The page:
WIPO Arbitration and Mediation Center
ADMINISTRATIVE PANEL DECISION
Boursorama SA v. Servant Yoann
Case No. DME2015-0014
1. The Parties
The Complainant is Boursorama SA of Boulogne Billancourt, France, represented by Nameshield, France.
The Respondent is Servant Yoann of Les Milles, France.
2. The Domain Name and Registrar
The Disputed Domain Name <boursorama.me> is registered with GoDaddy.com, LLC (the “Registrar”).
3. Procedural History
The Complaint was filed with the WIPO Arbitration and Mediation Center (the “Center”) on December 7, 2015. On December 8, 2015, the Center transmitted by email to the Registrar a request for registrar verification in connection with the Disputed Domain Name. On the same day, the Registrar transmitted its verification response by email to the Center, confirming that the Respondent is listed as the registrant and providing the contact details.
The Center verified that the Complaint satisfied the formal requirements of the Uniform Domain Name Dispute Resolution Policy (the “Policy” or “UDRP”), the Rules for Uniform Domain Name Dispute Resolution Policy (the “Rules”), and the WIPO Supplemental Rules for Uniform Domain Name Dispute Resolution Policy (the “Supplemental Rules”).
In accordance with the Rules, paragraphs 2 and 4, the Center formally notified the Respondent of the Complaint, and the proceeding commenced on December 16, 2015. In accordance with the Rules, paragraph 5, the due date for Response was January 5, 2016. The Respondent did not submit any response. Accordingly, the Center notified the Respondent’s default on January 7, 2016.
The Center appointed Nathalie Dreyfus as the sole panelist in this matter on January 19, 2016. The Panel finds that it was properly constituted. The Panel has submitted the Statement of Acceptance and Declaration of Impartiality and Independence, as required by the Center to ensure compliance with the Rules, paragraph 7.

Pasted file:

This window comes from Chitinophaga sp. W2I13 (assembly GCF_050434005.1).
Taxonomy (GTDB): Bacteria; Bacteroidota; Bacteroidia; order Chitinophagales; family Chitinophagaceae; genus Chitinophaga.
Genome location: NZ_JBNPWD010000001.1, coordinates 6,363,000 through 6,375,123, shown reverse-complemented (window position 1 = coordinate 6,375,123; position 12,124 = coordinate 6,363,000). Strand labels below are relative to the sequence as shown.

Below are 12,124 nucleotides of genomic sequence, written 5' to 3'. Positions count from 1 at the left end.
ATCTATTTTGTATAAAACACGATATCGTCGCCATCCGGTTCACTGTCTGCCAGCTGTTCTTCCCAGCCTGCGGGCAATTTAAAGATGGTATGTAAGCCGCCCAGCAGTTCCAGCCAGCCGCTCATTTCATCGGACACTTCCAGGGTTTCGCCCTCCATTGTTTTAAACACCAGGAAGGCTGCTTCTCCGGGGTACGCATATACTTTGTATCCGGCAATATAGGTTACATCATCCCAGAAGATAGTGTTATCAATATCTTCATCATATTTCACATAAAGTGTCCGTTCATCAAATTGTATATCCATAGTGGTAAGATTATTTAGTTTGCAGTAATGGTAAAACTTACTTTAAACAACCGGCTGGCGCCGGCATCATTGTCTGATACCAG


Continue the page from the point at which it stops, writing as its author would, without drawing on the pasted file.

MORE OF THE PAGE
4. Factual Background
The Complainant, a corporation set up under the laws of France, was founded in 1995. It is active in the fields of online brokerage, financial information on the Internet and online banking. It continues to grow in Europe with the emergence of e-commerce and the continuous expansion of the range of financial products online. The Complainant counted more than 505,000 customers in 2013.
The Complainant owns, in particular, the following trademarks (the “Trademarks”) for many goods and services in connection with its services:
- The Community trademark BOURSORAMA No. 1758614 registered on October 19, 2001, and duly renewed thereafter on July 13, 2010.
- The French trademark BOURSORAMA No. 98723359 registered on March 13, 1998, and duly renewed thereafter on March 31, 2008.
- The French trademark BOURSORAMA No. 3565867 registered on March 31, 2008.
- The French trademark BOURSORAMA No. 3676765 registered on September 16, 2009.
The Complainant also owns, in particular, the following domain names:
- The domain name <boursorama.com> registered on March 1, 1998.
- The domain name <boursorama.fr> registered on June 3, 2005.
- The domain name <boursorama.ch> registered on July 12, 2000.
- The domain name <boursorama.biz> registered on November 15, 2001.
- The domain name <boursorama-banque.com> registered on May 26, 2005.
- The domain name <boursorama.eu> registered on July 24, 2006.
- The domain name <boursorama.info> registered on February 20, 2007.
- The domain name <boursorama.net> registered on September 24, 1998.
- The domain name <boursorama.co.uk> registered on March 19, 2014.
The Disputed Domain Name <boursorama.me> was registered on January 7, 2009. At the time the Complaint was filed, the website at the Disputed Domain Name redirected to a parking page displaying sponsored links.
5. Parties’ Contentions